When the Obama administration finally reached an agreement with 11 other countries on the Trans-Pacific Partnership, the president listed improving labor rights in other nations as one of the hallmarks of the deal. “When more than 95 percent of our potential customers live outside our borders, we can’t let countries like China write the rules of the global economy. We should write those rules, opening new markets to American products while setting high standards for protecting workers and preserving our environment,” Obama said in a statement.
But does the TPP really change anything in member countries such as Vietnam, Brunei, and Mexico, where worker abuses are rampant?
Most everyone agrees the agreement is an improvement over NAFTA, signed in 1995. Labor advocates have many complaints about that decades-old agreement, one being that many of the provisions meant to improve life for workers were unenforceable. In response to complaints about the lack of labor rights in NAFTA and other trade agreements, Congress came up in 2007 with the May 10th agreement, a bipartisan compromise aimed at ensuring that trade partners were actually working to improve labor conditions. It required that member countries adopt and enforce the basic labor standards set in the 1988 Declaration of the International Labor Organization. It also made labor disputes subject to the same settlement procedures as commercial trade disputes, meaning that countries that violated labor rules could be subject to sanctions. May 10th required the U.S. to hold countries more accountable for labor standards—Congress did not vote on trade agreements negotiated with Peru, Colombia, and Panama until those countries had changed their labor laws.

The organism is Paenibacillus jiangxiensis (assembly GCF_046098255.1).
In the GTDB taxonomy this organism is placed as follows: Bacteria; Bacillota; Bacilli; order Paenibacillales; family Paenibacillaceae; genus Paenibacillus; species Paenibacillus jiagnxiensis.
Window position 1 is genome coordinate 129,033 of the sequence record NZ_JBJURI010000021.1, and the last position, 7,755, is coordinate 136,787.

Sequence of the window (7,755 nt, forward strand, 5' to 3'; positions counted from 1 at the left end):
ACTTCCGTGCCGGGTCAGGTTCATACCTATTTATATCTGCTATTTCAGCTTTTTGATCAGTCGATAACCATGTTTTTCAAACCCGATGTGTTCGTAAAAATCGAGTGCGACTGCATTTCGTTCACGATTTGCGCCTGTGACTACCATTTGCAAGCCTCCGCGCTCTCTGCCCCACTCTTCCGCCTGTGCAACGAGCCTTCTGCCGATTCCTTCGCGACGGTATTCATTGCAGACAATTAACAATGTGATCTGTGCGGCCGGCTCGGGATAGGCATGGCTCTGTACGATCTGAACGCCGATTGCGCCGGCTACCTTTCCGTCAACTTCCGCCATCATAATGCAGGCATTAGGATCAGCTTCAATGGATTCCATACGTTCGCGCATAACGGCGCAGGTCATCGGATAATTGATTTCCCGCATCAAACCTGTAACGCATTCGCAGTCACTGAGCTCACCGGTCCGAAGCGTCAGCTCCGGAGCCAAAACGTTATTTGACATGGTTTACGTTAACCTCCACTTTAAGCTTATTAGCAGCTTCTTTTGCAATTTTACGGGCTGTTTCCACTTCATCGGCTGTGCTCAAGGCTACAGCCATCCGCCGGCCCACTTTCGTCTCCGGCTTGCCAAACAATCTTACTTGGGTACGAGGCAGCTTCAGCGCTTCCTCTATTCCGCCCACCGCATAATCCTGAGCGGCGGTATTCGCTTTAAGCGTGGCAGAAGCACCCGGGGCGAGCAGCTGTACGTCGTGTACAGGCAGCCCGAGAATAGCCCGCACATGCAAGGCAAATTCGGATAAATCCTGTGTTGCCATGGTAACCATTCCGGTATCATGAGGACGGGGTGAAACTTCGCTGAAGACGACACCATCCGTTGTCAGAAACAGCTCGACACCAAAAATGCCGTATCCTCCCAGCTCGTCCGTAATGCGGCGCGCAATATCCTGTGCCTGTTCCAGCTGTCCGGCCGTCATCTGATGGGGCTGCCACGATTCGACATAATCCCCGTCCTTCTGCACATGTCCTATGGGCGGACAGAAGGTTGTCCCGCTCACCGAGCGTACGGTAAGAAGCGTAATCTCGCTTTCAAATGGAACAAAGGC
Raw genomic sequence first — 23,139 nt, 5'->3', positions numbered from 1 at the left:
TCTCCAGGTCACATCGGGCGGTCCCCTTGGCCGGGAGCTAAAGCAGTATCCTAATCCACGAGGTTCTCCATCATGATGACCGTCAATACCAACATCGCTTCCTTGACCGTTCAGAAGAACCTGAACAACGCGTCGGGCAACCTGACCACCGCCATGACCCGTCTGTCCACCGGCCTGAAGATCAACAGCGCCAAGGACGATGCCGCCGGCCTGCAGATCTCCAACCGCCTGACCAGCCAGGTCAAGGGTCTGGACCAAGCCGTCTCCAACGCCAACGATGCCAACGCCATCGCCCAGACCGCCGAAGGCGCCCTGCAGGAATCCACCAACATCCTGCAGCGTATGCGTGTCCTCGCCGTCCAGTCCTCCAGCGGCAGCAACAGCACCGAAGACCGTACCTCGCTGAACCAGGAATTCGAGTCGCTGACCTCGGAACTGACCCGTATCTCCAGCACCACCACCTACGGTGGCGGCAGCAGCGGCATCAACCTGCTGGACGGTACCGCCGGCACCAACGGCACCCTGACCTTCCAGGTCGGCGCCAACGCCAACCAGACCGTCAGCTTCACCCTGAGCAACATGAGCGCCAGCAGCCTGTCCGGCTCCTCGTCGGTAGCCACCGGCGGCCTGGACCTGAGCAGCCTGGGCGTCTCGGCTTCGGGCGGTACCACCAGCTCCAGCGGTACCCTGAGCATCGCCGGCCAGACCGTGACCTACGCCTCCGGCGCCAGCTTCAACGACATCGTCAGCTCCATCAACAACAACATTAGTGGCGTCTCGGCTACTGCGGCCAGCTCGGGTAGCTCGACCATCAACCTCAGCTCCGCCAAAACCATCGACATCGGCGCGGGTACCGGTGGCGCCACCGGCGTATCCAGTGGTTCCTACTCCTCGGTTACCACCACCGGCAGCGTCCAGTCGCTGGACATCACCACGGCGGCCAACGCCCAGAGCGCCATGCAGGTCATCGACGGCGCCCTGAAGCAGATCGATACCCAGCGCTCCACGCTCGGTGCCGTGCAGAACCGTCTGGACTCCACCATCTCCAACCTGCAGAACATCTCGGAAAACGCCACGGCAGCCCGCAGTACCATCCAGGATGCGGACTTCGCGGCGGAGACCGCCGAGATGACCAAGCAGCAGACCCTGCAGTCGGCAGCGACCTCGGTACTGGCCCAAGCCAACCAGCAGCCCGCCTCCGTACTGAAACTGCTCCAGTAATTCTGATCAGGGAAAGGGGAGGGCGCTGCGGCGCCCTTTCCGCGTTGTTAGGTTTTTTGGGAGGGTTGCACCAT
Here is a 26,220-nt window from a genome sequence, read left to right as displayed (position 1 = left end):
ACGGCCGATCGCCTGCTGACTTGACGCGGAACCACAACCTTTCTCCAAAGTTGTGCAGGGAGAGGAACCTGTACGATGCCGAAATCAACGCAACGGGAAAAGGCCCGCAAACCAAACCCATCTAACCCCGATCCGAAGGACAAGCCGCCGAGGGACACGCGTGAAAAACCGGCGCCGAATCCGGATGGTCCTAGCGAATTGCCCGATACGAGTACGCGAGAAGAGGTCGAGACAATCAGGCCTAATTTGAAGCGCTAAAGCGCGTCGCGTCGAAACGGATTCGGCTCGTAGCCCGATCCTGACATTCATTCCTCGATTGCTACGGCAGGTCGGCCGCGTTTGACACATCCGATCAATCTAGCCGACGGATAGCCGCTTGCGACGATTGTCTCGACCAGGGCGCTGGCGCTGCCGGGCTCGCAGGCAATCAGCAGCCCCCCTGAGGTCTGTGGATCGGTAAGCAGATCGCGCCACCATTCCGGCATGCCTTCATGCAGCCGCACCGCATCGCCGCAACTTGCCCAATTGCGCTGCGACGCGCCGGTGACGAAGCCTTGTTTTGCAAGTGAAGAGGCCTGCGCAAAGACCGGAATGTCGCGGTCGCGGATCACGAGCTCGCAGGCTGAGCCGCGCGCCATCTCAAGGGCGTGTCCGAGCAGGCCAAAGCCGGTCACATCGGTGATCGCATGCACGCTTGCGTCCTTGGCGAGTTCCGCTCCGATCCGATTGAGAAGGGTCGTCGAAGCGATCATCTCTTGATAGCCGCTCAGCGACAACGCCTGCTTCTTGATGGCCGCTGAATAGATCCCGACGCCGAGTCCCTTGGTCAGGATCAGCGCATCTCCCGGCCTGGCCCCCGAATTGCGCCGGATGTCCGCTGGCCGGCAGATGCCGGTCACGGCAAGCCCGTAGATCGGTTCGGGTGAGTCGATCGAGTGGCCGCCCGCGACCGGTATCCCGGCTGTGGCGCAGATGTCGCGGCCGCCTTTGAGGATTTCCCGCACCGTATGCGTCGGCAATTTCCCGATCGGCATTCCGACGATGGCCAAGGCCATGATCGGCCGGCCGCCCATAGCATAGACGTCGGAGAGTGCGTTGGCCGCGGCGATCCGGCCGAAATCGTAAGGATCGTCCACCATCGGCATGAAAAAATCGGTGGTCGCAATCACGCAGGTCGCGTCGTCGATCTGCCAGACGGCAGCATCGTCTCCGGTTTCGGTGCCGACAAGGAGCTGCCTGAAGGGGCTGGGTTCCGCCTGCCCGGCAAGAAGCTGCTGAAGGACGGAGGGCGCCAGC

The TPP’s Labour chapter reiterates that all members should adopt and maintain the labor rights of the ILO. It also calls for all participants to end child labor and forced labor, and to allow workers to form unions and collectively bargain. It requires a minimum-wage, and safety and health standards meant to prevent common abuses like overcrowding, fire hazards, and overwork. But the document does not specify how any of those measures should work. And that’s a big shortcoming, according to John Sifton, the Asia advocacy director with Human Rights Watch. The minimum wage, for example, could be set at a penny an hour—which wouldn’t do much to help workers.